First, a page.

Astronaut's Energy Requirements for Long-Term Space Flight (Energy) - 04.17.15
Energy investigation measures an Astronaut's Energy Requirements for Long-Term Space Flight, a crucial factor needed for sending the correct amount of the right types of food with space crews. Nine astronauts will be examined during exercise and rest cycles three months before launch, three months after arriving at space station and adapting to the space environment, and after return to Earth. Physicians will measure metabolic rates, urine content, and bone density to determine energy needs. Science Results for Everyone
Information Pending Experiment Details
Stephane Blanc, Ph.D., Institut Pluridisciplinaire Hubert Curien, Strasbourg, France
Alexandre Zahariev, Centre d'Ecologie et de Physiologie Energetiques, Strasbourg, France
M. Caloin, France
Centre d'Ecologie et Physiologie Energetiques, Strasbourg, France
Sponsoring Space Agency
European Space Agency (ESA)
ISS Expedition Duration
May 2012 - Ongoing
Previous ISS Missions
- With the construction of the International Space Station and the related planned long-term human missions beyond low Earth orbit, the interest in nutrition as a countermeasure to the effects of space flight has increased dramatically. A growing body of data suggests a direct relationship between nutrition and the effects of space.
- The maintenance of energy balance appears critical but difficult during space flight. Clearly the determination of energy requirements is necessary for recommending healthy nutrition in weightlessness.
- Astronaut's Energy Requirements for Long-Term Space Flight (Energy) measures changes in energy balance after long term spaceflight, adaptations in the components of the total energy expenditure and derive an equation for the energy requirements of astronauts.
Astronaut's Energy Requirements for Long-Term Space Flight (Energy) determines the crewmembers energy requirements for long-term space flight. There is no compensation for severe negative energy balance during space flight.. This energy deficit affects all physiological functions. Energy measures changes in energy balance after long-term space flight, adaptations in the components of the total energy expenditure, and help to derive an equation for the energy requirements of crewmembers.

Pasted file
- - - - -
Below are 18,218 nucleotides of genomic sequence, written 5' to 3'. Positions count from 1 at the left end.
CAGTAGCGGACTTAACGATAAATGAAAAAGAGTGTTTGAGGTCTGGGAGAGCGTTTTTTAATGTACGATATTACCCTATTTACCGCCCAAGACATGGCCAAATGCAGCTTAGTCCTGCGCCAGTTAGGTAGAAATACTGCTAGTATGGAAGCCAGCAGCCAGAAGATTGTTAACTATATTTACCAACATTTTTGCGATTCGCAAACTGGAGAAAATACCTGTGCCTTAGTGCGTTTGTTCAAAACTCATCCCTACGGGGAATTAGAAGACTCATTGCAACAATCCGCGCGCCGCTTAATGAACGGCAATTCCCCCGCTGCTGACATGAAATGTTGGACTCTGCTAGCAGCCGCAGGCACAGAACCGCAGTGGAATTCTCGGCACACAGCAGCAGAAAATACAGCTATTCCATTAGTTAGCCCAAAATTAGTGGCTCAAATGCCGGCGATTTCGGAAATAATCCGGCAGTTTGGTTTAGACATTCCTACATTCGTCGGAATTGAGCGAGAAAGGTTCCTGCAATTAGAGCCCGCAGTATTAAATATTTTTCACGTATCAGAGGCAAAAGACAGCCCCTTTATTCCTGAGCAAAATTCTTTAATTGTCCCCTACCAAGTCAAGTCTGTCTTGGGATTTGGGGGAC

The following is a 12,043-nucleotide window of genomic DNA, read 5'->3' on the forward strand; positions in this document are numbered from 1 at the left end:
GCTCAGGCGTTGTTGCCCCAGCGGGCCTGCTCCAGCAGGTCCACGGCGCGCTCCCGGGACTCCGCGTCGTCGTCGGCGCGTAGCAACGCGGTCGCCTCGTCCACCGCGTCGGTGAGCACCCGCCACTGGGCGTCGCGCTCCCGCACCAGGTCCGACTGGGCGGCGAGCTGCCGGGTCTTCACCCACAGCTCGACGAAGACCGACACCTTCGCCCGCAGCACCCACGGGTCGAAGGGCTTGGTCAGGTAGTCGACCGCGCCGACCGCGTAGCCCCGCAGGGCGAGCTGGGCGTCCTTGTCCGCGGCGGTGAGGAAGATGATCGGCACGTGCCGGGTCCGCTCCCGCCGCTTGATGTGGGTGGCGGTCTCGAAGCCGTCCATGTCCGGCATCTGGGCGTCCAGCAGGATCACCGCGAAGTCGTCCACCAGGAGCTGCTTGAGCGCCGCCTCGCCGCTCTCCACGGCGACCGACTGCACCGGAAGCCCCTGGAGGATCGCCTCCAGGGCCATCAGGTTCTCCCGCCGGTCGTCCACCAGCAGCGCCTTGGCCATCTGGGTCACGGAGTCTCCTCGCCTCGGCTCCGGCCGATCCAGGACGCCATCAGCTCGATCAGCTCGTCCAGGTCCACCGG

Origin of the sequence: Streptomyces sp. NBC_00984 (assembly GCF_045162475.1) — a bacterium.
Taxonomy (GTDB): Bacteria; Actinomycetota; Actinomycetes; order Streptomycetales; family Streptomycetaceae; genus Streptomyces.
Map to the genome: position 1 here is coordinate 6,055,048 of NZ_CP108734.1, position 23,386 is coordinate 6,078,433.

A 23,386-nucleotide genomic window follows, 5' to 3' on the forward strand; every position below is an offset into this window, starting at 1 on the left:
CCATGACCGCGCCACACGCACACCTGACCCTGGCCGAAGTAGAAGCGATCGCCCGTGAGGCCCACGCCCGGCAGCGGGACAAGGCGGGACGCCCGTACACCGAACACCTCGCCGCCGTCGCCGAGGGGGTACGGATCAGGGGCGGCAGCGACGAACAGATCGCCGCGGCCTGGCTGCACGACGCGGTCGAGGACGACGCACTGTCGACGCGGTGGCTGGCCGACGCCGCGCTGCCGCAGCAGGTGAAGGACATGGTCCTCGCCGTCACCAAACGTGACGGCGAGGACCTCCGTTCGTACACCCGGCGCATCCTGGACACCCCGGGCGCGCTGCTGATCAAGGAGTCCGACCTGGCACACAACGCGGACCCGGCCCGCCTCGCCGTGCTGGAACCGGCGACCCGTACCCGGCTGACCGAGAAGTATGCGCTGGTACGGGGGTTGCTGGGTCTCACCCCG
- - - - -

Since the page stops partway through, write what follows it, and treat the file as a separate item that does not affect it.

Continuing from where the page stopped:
Astronauts often lose body mass with extended stays in space for reasons that remain unclear, although increased exercise as a microgravity countermeasure may be a factor. Knowing details of astronaut metabolism and activity, combined with other conditions, will help ensure that crews are properly nourished on long missions.
Extended bed rest due to age or illness has some parallels to a proper energy balance. Improved understanding from space missions will help in assessing patient needs on Earth.
This is the first mission incorporating Energy operations.^ back to top
Ground Based Results Publications
Bergouignan A, Momken I, Schoeller DA, Normand S, Zahariev A, Lescure B, Simon C, Blanc S. Regulation of energy balance during long-term physical inactivity induced by bed rest with and without exercise training. Journal of Clinical Endocrinology and Metabolism. 2010 March; 95(3): 1045-1053. DOI: 10.1210/jc.2009-1005.
NASA Image: ISS033E010000 - Japan Aerospace Exploration Agency astronaut Aki Hoshide,Expedition 33 flight engineer,conducts an Oxygen Uptake Measurement (OUM) for the ESA experiment ENERGY in the Columbus laboratory of the International Space Station. A G1s camcorder is visible in the in upper left corner .
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